Preventing Hepatitis Gains Momentum

Viral hepatitis affected 325 million people and caused 1.34 million deaths worldwide
(Precision Vaccinations)

In an effort to increase access to medication therapy, the World Health Organization (WHO) has added a new generic treatment to its list of prequalified hepatitis C medicines.

The WHO believes without a diagnosis, there’s no treatment. Without treatment, there’s no stopping the spread of hepatitis.

"There is simply no reason why many millions of people still have not been tested for hepatitis and cannot access the treatment for which they are in dire need," said Dr Gottfried Hirnschall, WHO's Director of the HIV Department and Global Hepatitis Programme.

Viral hepatitis affected 325 million people and caused 1.34 million deaths worldwide in 2015.

There are 257 million people living with hepatitis B and 71 million people living with hepatitis C - the two main killers of the five types of hepatitis.

Hepatitis C can be completely cured with direct acting antivirals (DAAs). However, only 7% of the 71 million people with chronic hepatitis C had access to treatment.

“The best way to prevent hepatitis B is by getting the hepatitis B vaccine,” said Jeremy H. Ashley, PharmD, RPh, Health Services Clinical Pharmacist with Brookshires Grocery Company

“The hepatitis B vaccine is administered in a 3 shot series over a six month period. We offer the hepatitis B vaccine in all of our pharmacy locations, with the intent of making it easily accessible for all community members we serve,” said Ashley.

The WHO has just pre-qualified the first generic version of one of these DAAs, sofosbuvir. The average price of the required three-month treatment course of this generic sofosbuvir is US $270.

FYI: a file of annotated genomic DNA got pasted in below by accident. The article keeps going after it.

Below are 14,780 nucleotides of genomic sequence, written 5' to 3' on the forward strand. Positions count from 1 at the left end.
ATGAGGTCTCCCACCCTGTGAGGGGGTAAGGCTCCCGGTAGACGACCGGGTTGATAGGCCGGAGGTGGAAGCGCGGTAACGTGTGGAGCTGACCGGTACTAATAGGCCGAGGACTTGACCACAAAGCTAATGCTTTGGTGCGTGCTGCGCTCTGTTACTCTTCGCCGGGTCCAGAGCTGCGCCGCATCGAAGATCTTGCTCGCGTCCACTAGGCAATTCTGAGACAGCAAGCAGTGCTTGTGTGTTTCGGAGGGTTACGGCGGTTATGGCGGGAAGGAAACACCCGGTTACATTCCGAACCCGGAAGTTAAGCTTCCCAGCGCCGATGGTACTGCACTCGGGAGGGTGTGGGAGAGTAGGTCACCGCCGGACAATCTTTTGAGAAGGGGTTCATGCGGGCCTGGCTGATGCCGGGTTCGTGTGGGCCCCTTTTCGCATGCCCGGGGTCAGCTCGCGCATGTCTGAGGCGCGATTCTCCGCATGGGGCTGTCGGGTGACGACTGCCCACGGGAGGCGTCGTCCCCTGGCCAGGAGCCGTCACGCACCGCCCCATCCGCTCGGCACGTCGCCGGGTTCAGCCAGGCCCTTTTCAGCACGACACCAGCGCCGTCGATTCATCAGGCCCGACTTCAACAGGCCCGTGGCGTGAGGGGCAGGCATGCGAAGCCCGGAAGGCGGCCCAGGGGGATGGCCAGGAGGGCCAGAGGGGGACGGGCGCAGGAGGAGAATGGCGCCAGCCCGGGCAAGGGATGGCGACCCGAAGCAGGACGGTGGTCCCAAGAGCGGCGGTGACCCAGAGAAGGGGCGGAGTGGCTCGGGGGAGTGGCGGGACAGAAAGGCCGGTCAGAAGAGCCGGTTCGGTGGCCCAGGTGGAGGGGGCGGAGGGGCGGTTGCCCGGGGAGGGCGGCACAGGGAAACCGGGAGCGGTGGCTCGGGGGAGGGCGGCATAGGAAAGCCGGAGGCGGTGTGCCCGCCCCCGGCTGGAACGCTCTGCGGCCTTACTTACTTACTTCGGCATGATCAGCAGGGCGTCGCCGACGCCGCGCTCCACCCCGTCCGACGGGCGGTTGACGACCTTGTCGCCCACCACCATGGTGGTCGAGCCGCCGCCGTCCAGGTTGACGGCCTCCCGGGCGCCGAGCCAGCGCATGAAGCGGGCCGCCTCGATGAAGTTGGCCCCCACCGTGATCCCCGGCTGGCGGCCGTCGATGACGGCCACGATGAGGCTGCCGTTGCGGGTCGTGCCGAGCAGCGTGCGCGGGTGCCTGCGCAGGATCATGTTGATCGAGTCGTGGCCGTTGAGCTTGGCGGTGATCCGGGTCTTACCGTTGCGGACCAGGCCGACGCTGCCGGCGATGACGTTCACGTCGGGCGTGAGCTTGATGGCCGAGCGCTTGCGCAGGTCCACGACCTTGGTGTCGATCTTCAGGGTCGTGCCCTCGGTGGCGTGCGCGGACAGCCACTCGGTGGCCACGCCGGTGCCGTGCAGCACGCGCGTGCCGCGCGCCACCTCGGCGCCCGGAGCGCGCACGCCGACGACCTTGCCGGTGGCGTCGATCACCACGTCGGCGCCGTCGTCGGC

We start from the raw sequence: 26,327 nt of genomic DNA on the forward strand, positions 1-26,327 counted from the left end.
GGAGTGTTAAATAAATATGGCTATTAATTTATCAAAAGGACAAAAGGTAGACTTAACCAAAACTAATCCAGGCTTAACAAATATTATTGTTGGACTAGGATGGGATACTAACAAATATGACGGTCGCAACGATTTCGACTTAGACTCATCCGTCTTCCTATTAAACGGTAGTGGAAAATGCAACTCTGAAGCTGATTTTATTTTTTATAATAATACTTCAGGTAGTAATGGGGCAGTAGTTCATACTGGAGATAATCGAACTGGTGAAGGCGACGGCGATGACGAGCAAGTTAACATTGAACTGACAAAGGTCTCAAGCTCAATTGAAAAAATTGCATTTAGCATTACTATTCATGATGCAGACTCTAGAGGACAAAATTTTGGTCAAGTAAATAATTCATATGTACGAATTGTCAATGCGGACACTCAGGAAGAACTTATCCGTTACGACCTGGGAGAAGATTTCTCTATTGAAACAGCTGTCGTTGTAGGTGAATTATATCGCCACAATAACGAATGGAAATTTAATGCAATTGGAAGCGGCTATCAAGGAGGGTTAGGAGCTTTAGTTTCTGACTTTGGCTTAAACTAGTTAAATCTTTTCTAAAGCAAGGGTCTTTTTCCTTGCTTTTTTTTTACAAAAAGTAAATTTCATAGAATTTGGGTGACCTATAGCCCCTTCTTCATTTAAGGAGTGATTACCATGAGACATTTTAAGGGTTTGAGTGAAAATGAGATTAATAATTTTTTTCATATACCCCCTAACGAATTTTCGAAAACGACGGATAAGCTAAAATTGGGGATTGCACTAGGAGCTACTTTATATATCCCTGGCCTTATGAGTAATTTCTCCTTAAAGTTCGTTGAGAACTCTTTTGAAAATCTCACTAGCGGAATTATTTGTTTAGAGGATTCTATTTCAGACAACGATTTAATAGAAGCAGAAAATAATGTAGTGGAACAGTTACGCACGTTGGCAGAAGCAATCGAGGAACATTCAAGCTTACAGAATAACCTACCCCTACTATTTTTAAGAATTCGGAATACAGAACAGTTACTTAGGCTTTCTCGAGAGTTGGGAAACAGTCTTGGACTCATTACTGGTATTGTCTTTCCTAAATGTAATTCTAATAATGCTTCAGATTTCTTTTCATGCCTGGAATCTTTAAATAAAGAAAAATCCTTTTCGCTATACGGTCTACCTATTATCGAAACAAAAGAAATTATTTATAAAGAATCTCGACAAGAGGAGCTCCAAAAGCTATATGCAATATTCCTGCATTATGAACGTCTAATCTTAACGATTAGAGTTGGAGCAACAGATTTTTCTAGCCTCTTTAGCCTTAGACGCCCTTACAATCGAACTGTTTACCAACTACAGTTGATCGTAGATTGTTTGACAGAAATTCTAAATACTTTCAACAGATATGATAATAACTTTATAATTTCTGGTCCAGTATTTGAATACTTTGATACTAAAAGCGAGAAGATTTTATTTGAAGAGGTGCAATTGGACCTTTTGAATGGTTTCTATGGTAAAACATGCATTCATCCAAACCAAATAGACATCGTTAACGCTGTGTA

SOVALDI is a prescription medicine used with other antiviral medicines to treat chronic hepatitis C genotype 1, 2, 3, or 4 infection in adults. It is not known if SOVALDI is safe and effective in children under 18 years of age.

Approximately 75 % of Americans with HepC have genotype 1. According to the Centers for Disease Control and Prevention (CDC), HepC infection becomes chronic in approximately 75-85% of cases.

With high morbidity and mortality globally, there is great interest also in the development of new therapies for chronic hepatitis B virus infection.

According to the WHO, infants born to mothers found to be infected with hepatitis B need to be given a dose of the hepatitis B vaccine within 24 hours of their birth, followed by further doses at 1, 2 and 12 months old.

In many adults, the HepB infection does not cause obvious symptoms and typically clears up in a few months without treatment.

The most effective current hepatitis B treatment, Tenofovir, which is not curative and which in most cases needs to be taken for life, is available for as low as $48 per year in many countries.

Tenofovir (VEMLIDY) is a prescription medicine used to treat chronic hepatitis B virus in adults with stable liver disease.

The CDC Vaccine Price List provides private sector vaccine prices for general information.

Additionally, the WHO is launching new educational and communication tools to support a campaign entitled "Get the Point-Make smart injection choices" to improve injection safety in order to prevent hepatitis in healthcare settings.

The use of contaminated injection equipment accounts for a large number of new HCV and HBV infections, making injection safety an important strategy.

The World Hepatitis Summit 2017, 1–3 November in São Paulo, Brazil, promises to be the largest global event to advance the viral hepatitis agenda, bringing together key players to accelerate the global response.

Organised jointly by WHO, the World Hepatitis Alliance (WHA) and the Government of Brazil, the theme of the Summit is "Implementing the Global health sector strategy on viral hepatitis: towards the elimination of hepatitis as a public health threat".

 

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